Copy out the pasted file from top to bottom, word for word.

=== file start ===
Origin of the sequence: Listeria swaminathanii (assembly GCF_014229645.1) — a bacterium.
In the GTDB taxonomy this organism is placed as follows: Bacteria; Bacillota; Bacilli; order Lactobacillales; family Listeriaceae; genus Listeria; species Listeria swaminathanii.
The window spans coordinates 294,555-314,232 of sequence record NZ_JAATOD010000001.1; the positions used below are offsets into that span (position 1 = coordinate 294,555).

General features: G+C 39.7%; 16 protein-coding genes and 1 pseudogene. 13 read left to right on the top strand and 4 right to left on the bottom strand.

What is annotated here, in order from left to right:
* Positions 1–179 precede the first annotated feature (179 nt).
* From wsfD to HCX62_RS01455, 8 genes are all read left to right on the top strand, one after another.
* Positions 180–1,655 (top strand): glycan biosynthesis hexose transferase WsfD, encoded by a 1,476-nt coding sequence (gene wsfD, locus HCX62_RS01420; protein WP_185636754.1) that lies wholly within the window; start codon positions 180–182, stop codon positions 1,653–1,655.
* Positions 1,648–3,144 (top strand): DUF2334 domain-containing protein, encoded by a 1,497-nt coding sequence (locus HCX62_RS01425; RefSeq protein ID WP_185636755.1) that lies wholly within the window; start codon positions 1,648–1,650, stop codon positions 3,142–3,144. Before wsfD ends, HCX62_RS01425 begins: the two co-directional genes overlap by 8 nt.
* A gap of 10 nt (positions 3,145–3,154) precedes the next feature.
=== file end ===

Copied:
Origin of the sequence: Listeria swaminathanii (assembly GCF_014229645.1) — a bacterium.
In the GTDB taxonomy this organism is placed as follows: Bacteria; Bacillota; Bacilli; order Lactobacillales; family Listeriaceae; genus Listeria; species Listeria swaminathanii.
The window spans coordinates 294,555-314,232 of sequence record NZ_JAATOD010000001.1; the positions used below are offsets into that span (position 1 = coordinate 294,555).

General features: G+C 39.7%; 16 protein-coding genes and 1 pseudogene. 13 read left to right on the top strand and 4 right to left on the bottom strand.

What is annotated here, in order from left to right:
* Positions 1–179 precede the first annotated feature (179 nt).
* From wsfD to HCX62_RS01455, 8 genes are all read left to right on the top strand, one after another.
* Positions 180–1,655 (top strand): glycan biosynthesis hexose transferase WsfD, encoded by a 1,476-nt coding sequence (gene wsfD, locus HCX62_RS01420; protein WP_185636754.1) that lies wholly within the window; start codon positions 180–182, stop codon positions 1,653–1,655.
* Positions 1,648–3,144 (top strand): DUF2334 domain-containing protein, encoded by a 1,497-nt coding sequence (locus HCX62_RS01425; RefSeq protein ID WP_185636755.1) that lies wholly within the window; start codon positions 1,648–1,650, stop codon positions 3,142–3,144. Before wsfD ends, HCX62_RS01425 begins: the two co-directional genes overlap by 8 nt.
* A gap of 10 nt (positions 3,145–3,154) precedes the next feature.